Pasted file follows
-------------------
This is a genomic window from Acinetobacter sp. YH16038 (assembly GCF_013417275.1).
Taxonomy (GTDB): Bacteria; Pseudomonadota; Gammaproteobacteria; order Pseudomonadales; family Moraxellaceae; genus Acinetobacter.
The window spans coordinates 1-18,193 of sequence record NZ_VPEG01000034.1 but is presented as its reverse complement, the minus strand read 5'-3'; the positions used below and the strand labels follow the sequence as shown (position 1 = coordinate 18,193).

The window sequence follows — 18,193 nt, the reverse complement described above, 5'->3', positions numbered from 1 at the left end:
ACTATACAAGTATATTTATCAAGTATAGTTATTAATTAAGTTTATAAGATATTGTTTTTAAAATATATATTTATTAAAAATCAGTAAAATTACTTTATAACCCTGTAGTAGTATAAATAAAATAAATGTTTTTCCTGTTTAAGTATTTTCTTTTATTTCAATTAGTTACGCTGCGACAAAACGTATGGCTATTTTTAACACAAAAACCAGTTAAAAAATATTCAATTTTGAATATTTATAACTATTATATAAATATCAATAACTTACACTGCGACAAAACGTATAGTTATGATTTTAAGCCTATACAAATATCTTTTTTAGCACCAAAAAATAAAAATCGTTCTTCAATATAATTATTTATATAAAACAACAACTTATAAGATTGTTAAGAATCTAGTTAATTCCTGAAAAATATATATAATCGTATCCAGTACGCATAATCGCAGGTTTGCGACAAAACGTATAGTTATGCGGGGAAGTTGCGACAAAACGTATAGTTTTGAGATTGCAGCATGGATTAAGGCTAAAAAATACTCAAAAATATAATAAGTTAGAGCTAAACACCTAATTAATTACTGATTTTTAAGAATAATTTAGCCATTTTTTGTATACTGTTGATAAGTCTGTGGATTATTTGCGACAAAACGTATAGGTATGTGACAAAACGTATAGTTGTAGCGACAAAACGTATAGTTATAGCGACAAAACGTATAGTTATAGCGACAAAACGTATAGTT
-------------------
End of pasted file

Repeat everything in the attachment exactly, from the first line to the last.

This is a genomic window from Acinetobacter sp. YH16038 (assembly GCF_013417275.1).
Taxonomy (GTDB): Bacteria; Pseudomonadota; Gammaproteobacteria; order Pseudomonadales; family Moraxellaceae; genus Acinetobacter.
The window spans coordinates 1-18,193 of sequence record NZ_VPEG01000034.1 but is presented as its reverse complement, the minus strand read 5'-3'; the positions used below and the strand labels follow the sequence as shown (position 1 = coordinate 18,193).

The window sequence follows — 18,193 nt, the reverse complement described above, 5'->3', positions numbered from 1 at the left end:
ACTATACAAGTATATTTATCAAGTATAGTTATTAATTAAGTTTATAAGATATTGTTTTTAAAATATATATTTATTAAAAATCAGTAAAATTACTTTATAACCCTGTAGTAGTATAAATAAAATAAATGTTTTTCCTGTTTAAGTATTTTCTTTTATTTCAATTAGTTACGCTGCGACAAAACGTATGGCTATTTTTAACACAAAAACCAGTTAAAAAATATTCAATTTTGAATATTTATAACTATTATATAAATATCAATAACTTACACTGCGACAAAACGTATAGTTATGATTTTAAGCCTATACAAATATCTTTTTTAGCACCAAAAAATAAAAATCGTTCTTCAATATAATTATTTATATAAAACAACAACTTATAAGATTGTTAAGAATCTAGTTAATTCCTGAAAAATATATATAATCGTATCCAGTACGCATAATCGCAGGTTTGCGACAAAACGTATAGTTATGCGGGGAAGTTGCGACAAAACGTATAGTTTTGAGATTGCAGCATGGATTAAGGCTAAAAAATACTCAAAAATATAATAAGTTAGAGCTAAACACCTAATTAATTACTGATTTTTAAGAATAATTTAGCCATTTTTTGTATACTGTTGATAAGTCTGTGGATTATTTGCGACAAAACGTATAGGTATGTGACAAAACGTATAGTTGTAGCGACAAAACGTATAGTTATAGCGACAAAACGTATAGTTATAGCGACAAAACGTATAGTT